Monday, September 29, 2008

Heavy (Detroit) metal: Stop the carnage!

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So, Fast & Furious 4 is coming to movie screens in June 2009, when gasoline promises to be up around five or six (US) dollars a gallon and Americans will be bicycling or walking to the theater. In fact, the long-form trailer for the new movie shows a high-speed hijacking of a multi-trailer gasoline truck with a "street value" of a million plus. You know, like drugs. "Addiction to oil" meets the original Mad Max:



But WB would like to ask the FF4 producers to please, please, please not destroy a classic, irreplaceable Mopar muscle car in this one. In FF1, Vin Diesel sends a gorgeous black Dodge Charger (above) skyward and rolls it end over end. In FF2, a beautiful orange Dodge Challenger (left) takes the hit — literally. But just as the tank-truck hijacking isn't original in FF4, neither is the annihilation of Detroit iron.

In the Peter Fonda cult classic, Dirty Mary and Crazy Larry (left), it's another Dodge Charger that gets smashed by a train in the last two seconds of the film and explodes into a fireball. In the car-chase classic Bullitt starring Steve McQueen, it's a Dodge Charger, again, that's destroyed at the end of the chase sequence by plowing into a fuel depot.

In the "Am I stoned, or is this movie just tripping?" zeitgeist chronicle and cult favorite Vanishing Point, a mysterious loner named Kowalski drives a stunning white Dodge Challenger (left) head-on into a pair of road-construction bulldozers and makes it go kaboom in flames. But the film's producers had enough sense to know that destroying a gem of a car like this is like Old Rose chucking that priceless blue diamond into the sea at the end of Titanic, so they swapped in a generic white stunt sedan and used some skillful edits to make the shot work.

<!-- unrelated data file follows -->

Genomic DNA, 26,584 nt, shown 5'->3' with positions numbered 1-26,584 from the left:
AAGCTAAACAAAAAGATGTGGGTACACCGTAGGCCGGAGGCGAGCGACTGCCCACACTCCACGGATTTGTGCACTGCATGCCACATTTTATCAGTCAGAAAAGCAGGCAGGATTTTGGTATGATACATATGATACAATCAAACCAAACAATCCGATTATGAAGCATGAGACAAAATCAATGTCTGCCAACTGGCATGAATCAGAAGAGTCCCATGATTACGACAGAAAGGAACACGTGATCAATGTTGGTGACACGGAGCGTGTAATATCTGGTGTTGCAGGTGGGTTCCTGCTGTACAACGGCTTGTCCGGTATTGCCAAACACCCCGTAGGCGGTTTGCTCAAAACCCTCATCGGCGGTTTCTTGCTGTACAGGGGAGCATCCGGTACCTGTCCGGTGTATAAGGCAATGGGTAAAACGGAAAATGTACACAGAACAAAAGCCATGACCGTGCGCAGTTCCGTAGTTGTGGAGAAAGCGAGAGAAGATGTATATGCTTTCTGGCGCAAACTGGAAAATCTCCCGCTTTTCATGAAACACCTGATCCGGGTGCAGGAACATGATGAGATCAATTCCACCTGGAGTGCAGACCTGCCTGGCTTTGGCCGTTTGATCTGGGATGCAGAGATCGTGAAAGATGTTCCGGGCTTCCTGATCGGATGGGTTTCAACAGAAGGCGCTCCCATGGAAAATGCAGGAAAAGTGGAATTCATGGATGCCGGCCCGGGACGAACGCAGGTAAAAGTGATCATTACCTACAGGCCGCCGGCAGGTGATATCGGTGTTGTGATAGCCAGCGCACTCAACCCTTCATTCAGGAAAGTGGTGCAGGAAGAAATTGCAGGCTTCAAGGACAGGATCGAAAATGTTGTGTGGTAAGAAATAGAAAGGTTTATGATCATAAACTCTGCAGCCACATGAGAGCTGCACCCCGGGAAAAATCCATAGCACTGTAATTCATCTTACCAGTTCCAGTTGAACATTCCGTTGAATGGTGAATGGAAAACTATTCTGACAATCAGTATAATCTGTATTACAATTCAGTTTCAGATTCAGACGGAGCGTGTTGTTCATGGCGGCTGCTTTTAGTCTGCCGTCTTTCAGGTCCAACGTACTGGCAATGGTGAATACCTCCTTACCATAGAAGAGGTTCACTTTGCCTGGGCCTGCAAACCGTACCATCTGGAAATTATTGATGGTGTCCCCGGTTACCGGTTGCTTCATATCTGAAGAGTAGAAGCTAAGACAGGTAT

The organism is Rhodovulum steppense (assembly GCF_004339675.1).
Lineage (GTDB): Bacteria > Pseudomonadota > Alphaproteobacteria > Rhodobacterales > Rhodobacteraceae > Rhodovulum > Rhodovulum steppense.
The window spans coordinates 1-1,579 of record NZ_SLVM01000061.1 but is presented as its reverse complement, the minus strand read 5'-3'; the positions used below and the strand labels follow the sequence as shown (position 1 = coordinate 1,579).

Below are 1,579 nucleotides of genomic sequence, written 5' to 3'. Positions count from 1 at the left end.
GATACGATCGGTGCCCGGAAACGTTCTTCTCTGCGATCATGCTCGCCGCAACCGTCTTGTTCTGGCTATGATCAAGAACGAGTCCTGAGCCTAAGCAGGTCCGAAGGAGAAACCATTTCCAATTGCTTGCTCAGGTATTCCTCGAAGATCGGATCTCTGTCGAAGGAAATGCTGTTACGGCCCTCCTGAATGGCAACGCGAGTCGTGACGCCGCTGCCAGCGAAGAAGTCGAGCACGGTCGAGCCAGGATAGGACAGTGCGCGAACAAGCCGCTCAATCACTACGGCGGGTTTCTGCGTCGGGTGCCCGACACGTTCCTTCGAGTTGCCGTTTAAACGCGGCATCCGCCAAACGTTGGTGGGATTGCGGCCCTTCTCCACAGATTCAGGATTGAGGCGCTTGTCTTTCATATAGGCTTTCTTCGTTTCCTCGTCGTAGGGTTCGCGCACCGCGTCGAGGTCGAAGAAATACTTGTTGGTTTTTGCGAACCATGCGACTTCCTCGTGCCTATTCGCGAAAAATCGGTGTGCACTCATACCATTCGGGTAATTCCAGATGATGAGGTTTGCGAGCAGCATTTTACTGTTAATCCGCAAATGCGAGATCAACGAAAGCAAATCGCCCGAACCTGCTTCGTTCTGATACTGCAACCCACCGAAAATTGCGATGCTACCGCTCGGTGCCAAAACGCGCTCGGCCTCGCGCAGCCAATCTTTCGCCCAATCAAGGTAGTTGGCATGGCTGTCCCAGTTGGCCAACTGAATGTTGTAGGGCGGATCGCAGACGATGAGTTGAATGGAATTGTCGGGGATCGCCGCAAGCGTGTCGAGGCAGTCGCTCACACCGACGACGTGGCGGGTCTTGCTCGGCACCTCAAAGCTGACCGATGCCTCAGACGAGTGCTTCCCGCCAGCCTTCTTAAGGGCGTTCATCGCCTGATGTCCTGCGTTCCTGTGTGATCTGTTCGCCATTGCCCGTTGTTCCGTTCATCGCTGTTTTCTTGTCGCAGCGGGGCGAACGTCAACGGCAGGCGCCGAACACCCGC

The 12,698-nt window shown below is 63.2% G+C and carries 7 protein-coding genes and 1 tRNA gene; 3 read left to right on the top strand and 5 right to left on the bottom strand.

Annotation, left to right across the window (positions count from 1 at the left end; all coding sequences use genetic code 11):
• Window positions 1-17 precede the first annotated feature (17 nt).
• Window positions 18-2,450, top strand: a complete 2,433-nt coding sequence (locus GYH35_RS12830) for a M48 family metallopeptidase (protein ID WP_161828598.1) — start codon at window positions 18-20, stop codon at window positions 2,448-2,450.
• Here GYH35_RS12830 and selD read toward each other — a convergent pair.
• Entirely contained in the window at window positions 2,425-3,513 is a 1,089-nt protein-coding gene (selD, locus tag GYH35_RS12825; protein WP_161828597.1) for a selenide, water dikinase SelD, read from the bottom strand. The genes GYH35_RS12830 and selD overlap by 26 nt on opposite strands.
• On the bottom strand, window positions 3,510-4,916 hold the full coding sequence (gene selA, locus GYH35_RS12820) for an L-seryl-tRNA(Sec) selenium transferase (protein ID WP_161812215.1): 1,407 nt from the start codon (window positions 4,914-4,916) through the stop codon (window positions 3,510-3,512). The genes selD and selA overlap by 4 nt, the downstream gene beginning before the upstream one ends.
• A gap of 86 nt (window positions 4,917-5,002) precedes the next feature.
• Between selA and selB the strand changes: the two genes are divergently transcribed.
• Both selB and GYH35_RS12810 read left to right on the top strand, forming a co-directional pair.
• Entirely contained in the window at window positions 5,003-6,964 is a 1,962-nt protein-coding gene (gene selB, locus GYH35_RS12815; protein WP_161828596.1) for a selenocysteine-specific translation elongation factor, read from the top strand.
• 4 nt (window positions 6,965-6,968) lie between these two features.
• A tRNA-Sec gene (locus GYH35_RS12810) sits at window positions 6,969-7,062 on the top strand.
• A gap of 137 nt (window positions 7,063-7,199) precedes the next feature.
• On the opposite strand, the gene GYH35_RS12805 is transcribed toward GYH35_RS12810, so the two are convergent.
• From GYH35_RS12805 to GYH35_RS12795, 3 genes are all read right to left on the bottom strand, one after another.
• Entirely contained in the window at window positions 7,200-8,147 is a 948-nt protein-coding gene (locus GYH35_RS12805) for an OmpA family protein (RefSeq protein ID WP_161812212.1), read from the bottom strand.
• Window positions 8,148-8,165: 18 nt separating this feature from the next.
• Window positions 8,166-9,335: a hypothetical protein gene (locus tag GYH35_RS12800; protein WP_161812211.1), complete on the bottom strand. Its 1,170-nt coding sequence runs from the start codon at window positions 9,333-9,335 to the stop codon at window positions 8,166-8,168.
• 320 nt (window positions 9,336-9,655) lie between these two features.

Unfortunately, when Quentin Tarantino came along with Death Proof and wanted to pay homage to this famous white Challenger, he didn't give his car the same protective stunt-sedan treatment. Not only did the Q's Dodge get beaten all to hell in painful detail, but the director also decided to send a black Charger (right) to the junkyard while he was at it. Or maybe he was just paying further homage to the Fox Network's 1997 TV remake of Vanishing Point, starring Viggo Mortensen, where the filmmakers rewrote the story to include the destruction of — only one guess now — a black Dodge Charger.

Aarrrggghhh!

But when it comes to unforgivable ignorance and reckless stupidity, the producers of TV's The Dukes of Hazzard take the trophy hands-down. Some 300 — that's three hundred — Dodge Chargers were obliterated during the show's long run, with each of the notorious creek-jumps by the orange "General Lee" a death knell for one after another of the doomed muscle machines. And the movie version with Jessica Simpson as Daisy Duke wasn't much kinder: 26 more Chargers gave their lives for this worthless remake.

So please, FF4 people — and every other Hollywood bonehead planning to film a car chase: Hands off the classic Mopar muscle! The destruction of irreplaceable artifacts isn't "action," it's tragedy. If you want to kill Chargers and Challengers, go get the new ones; they're just reworked pretty shells sitting on Chrysler 300C frames, anyway. Have at 'em. But leave the old iron monsters alone. There won't be any more of them rolling off the assembly line — ever.

These things are called Chargers and Challengers — smash all you want.

1 comment:

Anonymous said...

Dang, only their VINs remain!